Suffolk YMCA regular staying positive and moving forward

Published 9:57 pm Wednesday, May 10, 2017

A member of the Suffolk Family YMCA on Godwin Boulevard has turned her life around after a harrowing diagnosis more than a decade ago.

Deborah Coppola is 60 years old and has lived in Suffolk her whole life. When she began falling and having difficulty balancing herself in 2004, she kept her concerns to herself. She didn’t want to worry her husband Paul or her two sons, 41-year-old Troy and 40-year-old Brandon Sing.

“I knew something was going on,” Coppola said. “I was scared but I was pushing it under the rug. I didn’t want to know.”

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Her condition plummeted on July 21, 2004, six days before her birthday. She was working at the Nansemond Point Nursing Home billing department when the incident began.

“I went to use the computer and my right hand wouldn’t work,” she said. “I got up to tell somebody and I was dragging my right leg.”

She was immediately taken to Sentara Obici Hospital for X-rays and MRIs. Scans of her brain revealed an aneurysm, and a rescue squad transported her to Sentara Norfolk General for more specialized care.

The doctors were convinced that her symptoms weren’t caused by the aneurysm.

“They said something else was wrong with me,” Coppola said.

That was how the doctors diagnosed her with multiple sclerosis, an unpredictable auto-immune disease that damages the central nervous system. She received surgery for her aneurysm that same year, but that was only the beginning of her trials.

“Every day has been a challenge,” she said.

She receives three injections weekly to treat her MS, and takes pills daily for seizures and to help her manage excruciating pain, she said.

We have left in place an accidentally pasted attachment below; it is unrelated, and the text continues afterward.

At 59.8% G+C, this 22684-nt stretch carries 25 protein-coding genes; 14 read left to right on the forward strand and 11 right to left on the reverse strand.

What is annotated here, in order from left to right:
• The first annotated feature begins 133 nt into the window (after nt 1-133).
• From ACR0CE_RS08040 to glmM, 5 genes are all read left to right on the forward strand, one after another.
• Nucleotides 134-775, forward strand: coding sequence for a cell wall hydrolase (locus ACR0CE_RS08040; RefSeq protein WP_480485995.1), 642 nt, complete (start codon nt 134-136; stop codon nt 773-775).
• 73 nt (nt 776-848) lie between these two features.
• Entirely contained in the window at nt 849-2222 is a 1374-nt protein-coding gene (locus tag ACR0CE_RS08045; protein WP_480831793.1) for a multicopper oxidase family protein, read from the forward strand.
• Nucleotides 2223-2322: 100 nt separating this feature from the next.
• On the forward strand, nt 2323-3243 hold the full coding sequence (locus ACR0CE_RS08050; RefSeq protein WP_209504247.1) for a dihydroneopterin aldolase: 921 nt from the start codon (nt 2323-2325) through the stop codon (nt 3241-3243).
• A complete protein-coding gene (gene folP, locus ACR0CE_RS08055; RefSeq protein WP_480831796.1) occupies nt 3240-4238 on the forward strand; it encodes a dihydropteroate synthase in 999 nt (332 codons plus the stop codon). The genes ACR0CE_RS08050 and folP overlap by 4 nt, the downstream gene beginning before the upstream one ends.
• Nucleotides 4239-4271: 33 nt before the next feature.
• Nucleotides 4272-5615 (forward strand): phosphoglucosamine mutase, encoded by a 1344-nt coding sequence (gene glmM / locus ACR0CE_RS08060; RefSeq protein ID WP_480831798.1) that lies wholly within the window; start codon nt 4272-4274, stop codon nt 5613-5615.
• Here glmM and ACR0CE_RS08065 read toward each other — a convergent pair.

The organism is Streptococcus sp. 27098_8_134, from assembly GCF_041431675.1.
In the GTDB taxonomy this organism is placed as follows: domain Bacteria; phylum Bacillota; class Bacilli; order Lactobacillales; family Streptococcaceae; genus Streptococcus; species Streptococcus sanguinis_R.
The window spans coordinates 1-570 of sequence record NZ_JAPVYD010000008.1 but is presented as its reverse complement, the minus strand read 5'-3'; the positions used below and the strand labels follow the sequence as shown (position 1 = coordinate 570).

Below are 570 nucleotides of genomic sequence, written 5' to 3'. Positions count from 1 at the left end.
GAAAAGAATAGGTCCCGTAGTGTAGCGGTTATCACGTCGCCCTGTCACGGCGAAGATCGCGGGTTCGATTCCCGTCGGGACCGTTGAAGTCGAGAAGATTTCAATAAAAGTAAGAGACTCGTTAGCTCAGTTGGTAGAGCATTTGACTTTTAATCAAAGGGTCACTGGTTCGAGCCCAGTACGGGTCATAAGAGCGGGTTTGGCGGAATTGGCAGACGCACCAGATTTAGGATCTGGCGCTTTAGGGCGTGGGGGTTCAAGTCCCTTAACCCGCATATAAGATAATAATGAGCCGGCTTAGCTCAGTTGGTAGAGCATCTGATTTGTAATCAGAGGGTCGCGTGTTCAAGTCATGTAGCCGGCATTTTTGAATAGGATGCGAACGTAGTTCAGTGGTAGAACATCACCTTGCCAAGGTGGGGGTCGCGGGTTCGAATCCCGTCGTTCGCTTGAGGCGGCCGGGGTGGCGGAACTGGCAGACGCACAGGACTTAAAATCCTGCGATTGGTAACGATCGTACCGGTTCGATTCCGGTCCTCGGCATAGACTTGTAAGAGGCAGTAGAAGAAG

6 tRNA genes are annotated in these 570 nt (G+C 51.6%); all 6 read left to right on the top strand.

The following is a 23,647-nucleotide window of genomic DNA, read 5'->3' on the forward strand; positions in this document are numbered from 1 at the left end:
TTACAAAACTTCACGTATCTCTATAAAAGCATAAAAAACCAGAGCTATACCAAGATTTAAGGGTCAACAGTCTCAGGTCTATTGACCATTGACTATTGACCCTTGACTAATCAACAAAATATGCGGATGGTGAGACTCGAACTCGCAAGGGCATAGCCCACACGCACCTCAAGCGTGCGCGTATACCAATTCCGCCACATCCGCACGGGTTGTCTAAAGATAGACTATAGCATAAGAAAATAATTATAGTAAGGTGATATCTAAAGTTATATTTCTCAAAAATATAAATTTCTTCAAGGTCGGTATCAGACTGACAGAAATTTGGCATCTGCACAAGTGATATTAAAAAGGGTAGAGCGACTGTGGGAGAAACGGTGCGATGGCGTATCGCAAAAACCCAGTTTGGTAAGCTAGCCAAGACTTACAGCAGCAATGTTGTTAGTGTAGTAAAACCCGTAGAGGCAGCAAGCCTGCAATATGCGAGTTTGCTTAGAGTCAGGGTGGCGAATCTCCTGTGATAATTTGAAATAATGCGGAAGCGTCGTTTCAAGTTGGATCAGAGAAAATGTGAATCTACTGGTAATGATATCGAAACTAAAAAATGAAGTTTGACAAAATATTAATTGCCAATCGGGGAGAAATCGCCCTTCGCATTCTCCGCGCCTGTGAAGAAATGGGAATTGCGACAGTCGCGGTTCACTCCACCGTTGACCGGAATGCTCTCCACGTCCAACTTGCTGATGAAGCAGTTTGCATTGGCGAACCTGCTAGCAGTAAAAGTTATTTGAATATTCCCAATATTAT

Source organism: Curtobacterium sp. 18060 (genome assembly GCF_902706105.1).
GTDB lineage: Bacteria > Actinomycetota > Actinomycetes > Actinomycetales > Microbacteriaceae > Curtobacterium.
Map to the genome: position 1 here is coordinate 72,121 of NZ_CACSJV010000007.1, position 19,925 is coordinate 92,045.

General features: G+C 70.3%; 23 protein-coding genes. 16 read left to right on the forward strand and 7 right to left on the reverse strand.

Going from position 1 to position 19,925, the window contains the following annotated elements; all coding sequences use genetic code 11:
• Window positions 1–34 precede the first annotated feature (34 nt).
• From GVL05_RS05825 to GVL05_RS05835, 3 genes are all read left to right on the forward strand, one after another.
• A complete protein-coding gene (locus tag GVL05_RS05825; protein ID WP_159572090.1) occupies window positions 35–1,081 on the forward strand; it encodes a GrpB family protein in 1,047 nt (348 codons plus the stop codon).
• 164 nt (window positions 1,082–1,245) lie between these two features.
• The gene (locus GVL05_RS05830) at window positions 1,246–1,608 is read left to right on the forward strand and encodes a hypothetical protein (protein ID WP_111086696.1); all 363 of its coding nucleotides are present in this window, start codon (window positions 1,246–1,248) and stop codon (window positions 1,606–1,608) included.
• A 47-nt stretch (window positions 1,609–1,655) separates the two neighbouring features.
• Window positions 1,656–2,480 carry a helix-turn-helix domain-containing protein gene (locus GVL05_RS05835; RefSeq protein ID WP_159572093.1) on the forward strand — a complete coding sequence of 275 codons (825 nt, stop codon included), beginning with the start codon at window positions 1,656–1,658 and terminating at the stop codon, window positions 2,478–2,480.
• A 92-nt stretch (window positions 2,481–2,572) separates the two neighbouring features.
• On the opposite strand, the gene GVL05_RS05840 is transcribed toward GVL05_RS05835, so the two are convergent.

“It’s horrible,” she said. “You know how they ask what level is your pain? It’s a 10.”

She experienced pain and seizures and struggled to use her right arm and leg as the years went on.

“One of my falls resulted in a broken leg,” she said.

She said it was her family that hounded her to start a structured exercise regimen that would improve her mobility and ease her struggles. She wanted to strengthen her right arm and leg to get more control, at a time when she couldn’t pick her leg up to clear the floor.

“I was reluctant to join, but I’m so glad I did,” she said.

She started working with health and wellness coordinator Donna Franklin and other FitQuest coaches in February 2016. Franklin described Coppola’s improvement as a team effort between the coaches and other gym members.

“It took a little help from us to keep her right arm stable, but now she does it on her own,” Franklin said.

Coppola comes to the gym three times a week for more than two hours of full body exercises. Chest presses, curls, rows and leg presses strengthen her extremities and improve her body control.

She’s become hooked on the gym in the process.

“She does more than her workout says to do,” Franklin said. “She calls it her playtime.”

Coppola has gained more control of her right arm and leg since she first started last year. She is still considered medically disabled and has difficulty using a keyboard, but she felt rewarded by her progress.

“I was so excited when I finally had more control of my right arm,” she said.

For years, she could not fully lie down and had to sleep in the living room recliner at home. Her first victory was being able to go to bed every night because of her progress at the gym.

“I went from sleeping in a recliner to laying down with my husband again,” she said.

She said she was grateful for all the support from God and her families both in and out of the gym.

“The support that I get from them and here is immensely encouraging,” she said. “They keep me feeling positive, and that’s always important when facing difficulty. To keep a positive attitude.”